Friday, August 03, 2012

Christians, Gays, and Chick-fil-A

I came back to my 'ole blog because I started writing these things on Facebook but then it got to be so long it was ridiculous to make it a single post on FB. I didn't feel like it was a good medium for it. So anyway, here's what i wanted to say about recent tit-for-tats about Christians, gays, and chick-fil-A.

I know many people who have experienced gradual shifts regarding their perspective of gay people and the issue of civil rights and all that. I know many people have regret for having voted for Prop 8 or regret for neglecting to vote about it. It's a few years later and I pray that people would not make the same mistake by ignoring the debate-conversation-kerfunckle surrounding Chick-fil-A, but instead choose to engage it. It matters.

I read several blogs this morning that I wanted to share. Each say some very important thoughts that I share. Some have thoughts I don't completely agree with (but that's okay). But I'll add here some of my own thoughts:

One of the things I liked about this one is that he makes the point about bullies. We talk so much about how bullying in schools is wrong, but when a kid stands up to a bully, he gets scolded for fighting. It's not about being neutral. Don't blame a kid for defending himself because he doesn't want to get his ass kicked (yet again). Get the bully to stop. Like seriously. Get the bully to stop. And don't buy it when you confront the bully and he starts crying and pointing fingers saying "He started it!" Here's the rest of his post:

This one is on 5 reasons why the Church failed yesterday. Chick-fil-A made tons of money yesterday. Lots of pictures and video were taken capturing the long lines of people proud about going out of their way to support their cause. But this subset of christians who participated in this "appreciation day" failed to acknowledge that they were inadvertently (and possibly unintentionally) going out of their way to contribute to the hurt of their neighbors. Believe me, I was extremely hurt to see a "friend of mine" advocating, supporting, encouraging, and participating in the Chick-fil-A Appreciation Day. Despite the smiles, love didn't happen yesterday. Here's more of Matthew Paul Turner's post:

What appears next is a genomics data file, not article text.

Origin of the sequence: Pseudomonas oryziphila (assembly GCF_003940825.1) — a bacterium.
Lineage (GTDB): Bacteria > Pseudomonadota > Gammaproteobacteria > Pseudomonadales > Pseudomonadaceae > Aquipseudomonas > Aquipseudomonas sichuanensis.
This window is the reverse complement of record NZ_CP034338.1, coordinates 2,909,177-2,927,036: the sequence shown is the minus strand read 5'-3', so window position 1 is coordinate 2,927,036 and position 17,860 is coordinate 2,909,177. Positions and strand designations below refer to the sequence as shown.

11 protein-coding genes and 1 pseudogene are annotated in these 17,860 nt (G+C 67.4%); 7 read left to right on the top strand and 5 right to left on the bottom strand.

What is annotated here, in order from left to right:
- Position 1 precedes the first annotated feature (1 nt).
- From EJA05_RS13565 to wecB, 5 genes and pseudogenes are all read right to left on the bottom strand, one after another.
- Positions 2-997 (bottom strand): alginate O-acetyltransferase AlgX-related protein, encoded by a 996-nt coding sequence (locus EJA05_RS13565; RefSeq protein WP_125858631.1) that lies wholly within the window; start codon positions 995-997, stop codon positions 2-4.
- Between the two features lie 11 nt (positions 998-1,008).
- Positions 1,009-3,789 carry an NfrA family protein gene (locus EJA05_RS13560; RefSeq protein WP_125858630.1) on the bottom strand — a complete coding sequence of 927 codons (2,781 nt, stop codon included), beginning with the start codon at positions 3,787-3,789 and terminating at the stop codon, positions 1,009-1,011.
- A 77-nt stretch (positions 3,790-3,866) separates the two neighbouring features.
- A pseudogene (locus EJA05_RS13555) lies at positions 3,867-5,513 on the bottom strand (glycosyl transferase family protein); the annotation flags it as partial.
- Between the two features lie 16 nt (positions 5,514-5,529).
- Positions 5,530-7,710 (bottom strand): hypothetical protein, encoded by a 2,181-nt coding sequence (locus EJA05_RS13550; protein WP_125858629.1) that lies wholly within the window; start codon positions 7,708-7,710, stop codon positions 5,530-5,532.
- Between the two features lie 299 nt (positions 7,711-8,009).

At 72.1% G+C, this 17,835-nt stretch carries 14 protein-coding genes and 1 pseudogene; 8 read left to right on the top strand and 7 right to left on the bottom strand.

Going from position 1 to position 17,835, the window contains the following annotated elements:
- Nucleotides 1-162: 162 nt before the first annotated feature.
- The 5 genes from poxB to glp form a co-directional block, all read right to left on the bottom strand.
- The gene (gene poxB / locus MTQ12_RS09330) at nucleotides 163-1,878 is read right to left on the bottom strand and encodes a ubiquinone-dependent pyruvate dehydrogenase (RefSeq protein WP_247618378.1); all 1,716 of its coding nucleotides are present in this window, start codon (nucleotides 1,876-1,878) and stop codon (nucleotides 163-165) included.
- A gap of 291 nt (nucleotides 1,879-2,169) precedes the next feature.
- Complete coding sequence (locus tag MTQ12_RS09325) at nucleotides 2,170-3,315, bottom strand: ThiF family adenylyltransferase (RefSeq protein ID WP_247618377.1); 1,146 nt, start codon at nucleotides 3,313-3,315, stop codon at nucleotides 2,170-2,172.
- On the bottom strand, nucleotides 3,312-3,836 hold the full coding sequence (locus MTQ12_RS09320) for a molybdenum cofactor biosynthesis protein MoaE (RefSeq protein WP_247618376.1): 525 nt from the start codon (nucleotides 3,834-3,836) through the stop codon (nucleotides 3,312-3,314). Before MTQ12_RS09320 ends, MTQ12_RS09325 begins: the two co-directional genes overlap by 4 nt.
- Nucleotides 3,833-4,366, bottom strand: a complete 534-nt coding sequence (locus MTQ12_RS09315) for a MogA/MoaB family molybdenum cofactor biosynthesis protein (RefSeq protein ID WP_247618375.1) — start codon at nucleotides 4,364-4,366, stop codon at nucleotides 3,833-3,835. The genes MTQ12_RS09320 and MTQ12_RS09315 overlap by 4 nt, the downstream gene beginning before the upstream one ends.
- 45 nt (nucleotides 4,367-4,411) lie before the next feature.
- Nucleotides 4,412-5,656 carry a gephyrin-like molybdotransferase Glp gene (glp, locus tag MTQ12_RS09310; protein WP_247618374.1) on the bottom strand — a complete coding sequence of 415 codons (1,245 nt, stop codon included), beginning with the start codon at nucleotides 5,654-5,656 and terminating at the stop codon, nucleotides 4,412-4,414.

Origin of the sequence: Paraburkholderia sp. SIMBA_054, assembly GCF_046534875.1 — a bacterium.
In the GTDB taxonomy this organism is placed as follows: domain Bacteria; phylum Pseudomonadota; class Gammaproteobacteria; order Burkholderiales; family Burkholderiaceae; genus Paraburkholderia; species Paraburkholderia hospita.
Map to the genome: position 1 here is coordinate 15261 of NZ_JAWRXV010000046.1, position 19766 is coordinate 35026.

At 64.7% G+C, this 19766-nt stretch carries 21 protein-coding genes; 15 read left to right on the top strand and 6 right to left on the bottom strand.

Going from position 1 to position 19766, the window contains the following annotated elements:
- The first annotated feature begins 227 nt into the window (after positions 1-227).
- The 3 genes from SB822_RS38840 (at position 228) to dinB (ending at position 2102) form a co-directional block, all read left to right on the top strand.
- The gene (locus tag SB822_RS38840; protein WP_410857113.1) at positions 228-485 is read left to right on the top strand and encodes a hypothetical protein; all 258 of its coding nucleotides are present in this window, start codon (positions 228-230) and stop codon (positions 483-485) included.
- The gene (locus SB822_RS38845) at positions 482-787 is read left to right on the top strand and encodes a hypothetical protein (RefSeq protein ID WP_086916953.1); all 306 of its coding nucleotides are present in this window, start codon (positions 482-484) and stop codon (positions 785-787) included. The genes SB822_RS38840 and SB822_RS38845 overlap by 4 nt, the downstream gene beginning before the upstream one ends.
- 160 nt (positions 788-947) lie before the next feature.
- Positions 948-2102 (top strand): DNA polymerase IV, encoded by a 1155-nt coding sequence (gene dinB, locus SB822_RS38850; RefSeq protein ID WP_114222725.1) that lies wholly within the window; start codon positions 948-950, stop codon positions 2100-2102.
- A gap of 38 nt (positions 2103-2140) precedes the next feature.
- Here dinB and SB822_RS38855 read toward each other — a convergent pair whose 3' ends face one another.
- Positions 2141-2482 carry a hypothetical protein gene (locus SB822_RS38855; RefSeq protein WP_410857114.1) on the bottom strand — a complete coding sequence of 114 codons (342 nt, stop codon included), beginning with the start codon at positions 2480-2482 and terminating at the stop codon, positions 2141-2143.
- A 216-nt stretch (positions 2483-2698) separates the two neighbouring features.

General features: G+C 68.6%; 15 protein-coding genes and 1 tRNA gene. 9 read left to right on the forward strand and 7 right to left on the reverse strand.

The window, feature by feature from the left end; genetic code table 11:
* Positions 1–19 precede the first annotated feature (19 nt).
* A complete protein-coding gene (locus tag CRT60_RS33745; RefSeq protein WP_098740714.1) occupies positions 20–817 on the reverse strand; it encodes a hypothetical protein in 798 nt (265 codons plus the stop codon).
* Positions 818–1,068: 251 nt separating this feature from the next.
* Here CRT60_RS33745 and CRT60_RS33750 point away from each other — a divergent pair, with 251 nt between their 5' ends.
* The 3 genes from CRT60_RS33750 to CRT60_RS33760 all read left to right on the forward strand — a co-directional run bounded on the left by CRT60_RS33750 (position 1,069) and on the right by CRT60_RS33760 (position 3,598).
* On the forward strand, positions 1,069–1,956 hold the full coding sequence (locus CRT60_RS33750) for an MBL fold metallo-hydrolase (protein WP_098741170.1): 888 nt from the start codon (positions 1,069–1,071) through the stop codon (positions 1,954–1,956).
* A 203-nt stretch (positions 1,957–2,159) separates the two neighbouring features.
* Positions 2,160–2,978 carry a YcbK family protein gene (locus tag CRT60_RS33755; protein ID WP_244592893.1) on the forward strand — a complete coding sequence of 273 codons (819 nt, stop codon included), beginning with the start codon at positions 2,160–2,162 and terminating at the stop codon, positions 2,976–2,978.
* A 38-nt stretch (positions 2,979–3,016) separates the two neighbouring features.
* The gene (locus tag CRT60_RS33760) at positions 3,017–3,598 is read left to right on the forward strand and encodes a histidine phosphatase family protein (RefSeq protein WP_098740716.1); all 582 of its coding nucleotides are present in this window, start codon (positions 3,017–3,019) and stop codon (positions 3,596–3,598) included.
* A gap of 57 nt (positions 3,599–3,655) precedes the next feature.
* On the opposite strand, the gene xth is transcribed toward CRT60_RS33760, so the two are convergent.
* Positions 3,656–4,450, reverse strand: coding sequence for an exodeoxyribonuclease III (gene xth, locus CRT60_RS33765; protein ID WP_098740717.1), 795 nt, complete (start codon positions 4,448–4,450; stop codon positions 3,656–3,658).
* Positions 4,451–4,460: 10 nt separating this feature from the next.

What I liked about Mike Patz's post (from a Christian's perspective) was his point that the problem isn't an unrepentant gay community but rather its an unrepentant Church:

My friend Andrew Marin commented about the gay Kiss-in at chick-fil-A restaurants planned for today and how Christians should respond. I like that he says to go and bring them some McDonalds because they'll probably get hungry and won't be eating chicken sandwiches:

Lastly, I'll close with more of my own thoughts.

Yes, people have the right to think and say their opinion. Chick-fil-A can take a stand against marriage equality. LGBT advocates can encourage people not to support a business. I don't think it was a good idea for Christians to support a politician's call for Chick-fil-A Appreciation Day because it is not an effective way for the Church to communicate love to a community that already distrusts it. AND I definitely don't think a gay Kiss-In at the restaurants is an effective way to protest the issue. Sure I get the point they're trying to make. But think about it. We're talking about a SUBSET of Christians who think us gay folk are really kind of disgusting (be honest) and therefore we're going to do something to perpetuate their disgust of us?

Some gay people feel like some Christians "flaunt" their judgments around. Some straight people feel like some gay people "flaunt" their sexuality around. Some gay people feel like it's not fair that straight people can express affection publicly but they can't do it without people getting outraged.

We need a different approach. The public protests may raise awareness but it isn't the most effective way to shift thinking. We need to build relationships with each other. We need to learn how to disagree with each other in a civil way -  in a way that doesn't forfeit friendships or familial ties.

People won't fear us when they get to know us.

A Line in the Sand

Wow, it's been almost two years since I've written a blog post here at Two World Collision. I started it in July 2005 and I wrote through 2009 and a bit of 2010 to chronicle my journey of reconciling my faith and my sexuality. Then I reconciled it and I moved on. I still had plenty to say but I found alternative outlets to process my thinking and to share my thoughts.

This year in particular has been crazy. A lot has happened. I may resume writing here again just because I've been feeling so many different things and I haven't used other outlets to fully express what was going on inside. I'll leave it at that for potentially future posts. I miss blogging.

So this post here stands as my official line in the sand between where I left off in 2010 and where I am now in 2012.